2015 – The New York Times
January 22, 2015
Betty Gilpin and Halley Feiffer suspect they must have crossed paths as infants, lolling in some green room or other. The actor Reed Birney has told them he remembers them as little girls. Ms. Gilpin, 28, and Ms. Feiffer, 30, grew up belonging to the same hothouse subculture: the children of theater people.
“Halley and I both spent a lot of time in stage managers’ booths with pacifiers in our mouths,” said Ms. Gilpin, who went on to act herself (TV’s “Nurse Jackie,” Off Broadway’s “Where We’re Born”). The daughter of the actors Jack Gilpin and Ann McDonough, she never considered any other career — “and my parents begged me to,” she said.
Ms. Feiffer also went on to act — and write. Her obsidian-dark comic drama “I’m Gonna Pray for You So Hard,” which opened on Tuesday at Atlantic Theater Company’s Stage 2, is set in the world of artists and their children, where talent is only one component of legacy.
Ms. Gilpin portrays Ella, an obscure 20-something actress whose father (played by Mr. Birney) is an esteemed Broadway playwright. Ella worships him, but his love for her is tinged with contempt. He razzes her for even suggesting she might become anything but an artist. All he ever wanted was to be famous, and he pushes her hard to want that, too.
“I’m so interested in fame,” Ms. Feiffer said the other evening in a tiny office on Delancey Street, where she writes for “The One Percent,” a coming Starz television series by the creators of the movie “Birdman.” “This is something so many people, especially in this industry, are grasping for, and yet I don’t know one person who it’s ever made happy and filled the hole within them. It’s a drug.”
The daughter of the cartoonist, playwright and screenwriter Jules Feiffer and the monologuist Jenny Allen (“I Got Sick Then I Got Better”), Ms. Feiffer was 12 when she got an agent and started auditioning for acting roles. By the time she was in high school at Horace Mann, she had taken up playwriting, too.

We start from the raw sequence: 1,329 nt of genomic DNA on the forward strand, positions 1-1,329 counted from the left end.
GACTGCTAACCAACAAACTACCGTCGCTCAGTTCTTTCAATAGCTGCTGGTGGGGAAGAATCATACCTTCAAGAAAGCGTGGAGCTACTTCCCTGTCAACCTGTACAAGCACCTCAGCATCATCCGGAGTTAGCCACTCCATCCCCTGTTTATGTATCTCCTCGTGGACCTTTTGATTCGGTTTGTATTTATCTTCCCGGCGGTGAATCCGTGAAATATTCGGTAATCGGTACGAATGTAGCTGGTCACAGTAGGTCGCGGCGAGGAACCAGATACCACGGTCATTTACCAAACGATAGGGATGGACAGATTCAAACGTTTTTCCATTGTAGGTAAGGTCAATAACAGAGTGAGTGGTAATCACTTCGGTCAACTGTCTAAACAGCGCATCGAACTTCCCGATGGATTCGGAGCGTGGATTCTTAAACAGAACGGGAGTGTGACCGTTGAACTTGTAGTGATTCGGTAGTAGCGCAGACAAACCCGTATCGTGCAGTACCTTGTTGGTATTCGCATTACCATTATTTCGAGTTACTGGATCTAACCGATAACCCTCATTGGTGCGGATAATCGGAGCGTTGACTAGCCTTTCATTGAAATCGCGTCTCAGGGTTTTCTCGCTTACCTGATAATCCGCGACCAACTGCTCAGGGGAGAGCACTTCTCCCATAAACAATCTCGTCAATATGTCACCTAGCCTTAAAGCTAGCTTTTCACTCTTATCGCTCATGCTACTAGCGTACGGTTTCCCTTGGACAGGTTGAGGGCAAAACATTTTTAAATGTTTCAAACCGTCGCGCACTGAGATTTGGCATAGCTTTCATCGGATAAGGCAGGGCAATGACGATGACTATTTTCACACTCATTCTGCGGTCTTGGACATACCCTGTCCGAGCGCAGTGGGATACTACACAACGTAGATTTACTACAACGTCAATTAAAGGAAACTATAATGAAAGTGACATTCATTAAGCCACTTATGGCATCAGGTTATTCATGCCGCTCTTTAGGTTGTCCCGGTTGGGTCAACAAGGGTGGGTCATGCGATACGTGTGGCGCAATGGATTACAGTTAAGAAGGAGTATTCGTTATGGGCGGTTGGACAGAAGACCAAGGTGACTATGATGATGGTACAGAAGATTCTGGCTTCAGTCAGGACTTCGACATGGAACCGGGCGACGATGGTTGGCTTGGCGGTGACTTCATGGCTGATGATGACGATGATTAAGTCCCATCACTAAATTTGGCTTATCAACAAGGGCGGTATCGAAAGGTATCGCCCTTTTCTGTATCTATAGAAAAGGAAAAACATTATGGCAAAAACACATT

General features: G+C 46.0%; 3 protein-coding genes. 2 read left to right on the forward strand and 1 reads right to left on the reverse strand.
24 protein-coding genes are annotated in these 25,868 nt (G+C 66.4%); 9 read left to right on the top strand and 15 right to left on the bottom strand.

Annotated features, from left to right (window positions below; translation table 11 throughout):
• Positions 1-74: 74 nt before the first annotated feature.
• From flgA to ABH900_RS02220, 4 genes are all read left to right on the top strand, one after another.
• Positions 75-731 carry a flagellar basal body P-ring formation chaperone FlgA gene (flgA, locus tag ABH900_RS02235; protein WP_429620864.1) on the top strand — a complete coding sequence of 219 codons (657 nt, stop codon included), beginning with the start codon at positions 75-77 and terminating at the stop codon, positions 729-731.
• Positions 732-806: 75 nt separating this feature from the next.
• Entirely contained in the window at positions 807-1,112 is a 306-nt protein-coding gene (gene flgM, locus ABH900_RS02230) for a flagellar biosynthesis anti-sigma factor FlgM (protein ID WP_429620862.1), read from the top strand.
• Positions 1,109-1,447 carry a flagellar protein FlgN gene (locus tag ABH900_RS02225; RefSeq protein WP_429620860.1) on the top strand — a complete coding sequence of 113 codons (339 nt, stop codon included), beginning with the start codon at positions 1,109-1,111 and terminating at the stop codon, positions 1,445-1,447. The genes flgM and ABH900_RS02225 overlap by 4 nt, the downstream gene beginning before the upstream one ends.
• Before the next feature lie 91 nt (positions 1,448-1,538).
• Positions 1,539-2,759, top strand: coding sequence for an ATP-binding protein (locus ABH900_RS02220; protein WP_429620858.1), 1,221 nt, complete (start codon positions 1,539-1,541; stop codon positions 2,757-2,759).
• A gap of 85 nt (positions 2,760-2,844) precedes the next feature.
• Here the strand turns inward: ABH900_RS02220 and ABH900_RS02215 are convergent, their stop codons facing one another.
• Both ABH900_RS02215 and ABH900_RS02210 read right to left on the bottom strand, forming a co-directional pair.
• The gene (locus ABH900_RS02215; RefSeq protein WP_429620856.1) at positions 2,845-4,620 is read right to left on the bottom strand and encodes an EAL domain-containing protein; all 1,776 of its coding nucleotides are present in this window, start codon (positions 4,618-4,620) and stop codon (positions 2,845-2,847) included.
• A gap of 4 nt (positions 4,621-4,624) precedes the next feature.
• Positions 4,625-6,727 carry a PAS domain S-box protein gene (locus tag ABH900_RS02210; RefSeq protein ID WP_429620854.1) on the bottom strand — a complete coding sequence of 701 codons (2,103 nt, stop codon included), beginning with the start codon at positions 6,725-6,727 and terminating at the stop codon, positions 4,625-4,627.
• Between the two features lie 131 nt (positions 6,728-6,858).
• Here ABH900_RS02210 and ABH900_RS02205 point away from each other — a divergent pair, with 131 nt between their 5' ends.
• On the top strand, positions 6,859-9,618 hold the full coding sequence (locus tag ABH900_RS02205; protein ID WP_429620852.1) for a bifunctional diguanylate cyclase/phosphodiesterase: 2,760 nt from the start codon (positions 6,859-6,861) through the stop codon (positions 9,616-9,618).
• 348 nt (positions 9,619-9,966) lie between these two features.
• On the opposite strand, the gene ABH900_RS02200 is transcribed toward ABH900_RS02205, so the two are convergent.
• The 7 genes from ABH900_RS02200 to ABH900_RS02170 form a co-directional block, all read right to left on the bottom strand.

She and Ms. Gilpin got to be friends several years ago, when they kept running into each other at auditions. “We had done a couple of pilot seasons in L.A. together,” Ms. Feiffer recalled. “We bonded over how fish-out-of-watery we felt there.”
But it was Ms. Gilpin’s performance in Lucy Thurber’s “Where We’re Born,” at Rattlestick Playwrights Theater in 2013, that persuaded Ms. Feiffer to send her the script for “I’m Gonna Pray,” which the actress calls “an impassioned letter” to the theater.
“She really, really nails the simultaneous extreme narcissism and bottomless self-loathing that are hand-in-hand in most artists,” Ms. Gilpin said. “One moment we could be like, ‘I’m the worst actor in the world, I should leave the business, I’m terrible — but if I were to win an Oscar, what would I say? And what should I wear?’ ”
In “I’m Gonna Pray,” Ella serves at first largely as a bolster to her father’s enormous ego and as a target for his vicious flashes of temper. Their late-night drinking-and-drugging binge in the family’s Upper West Side kitchen is a poisonous bonding ritual, filled with envy of their rivals and lust for acclaim. In the second section, five years later, there has been a rift between father and daughter; Ella’s life is in a starkly different state.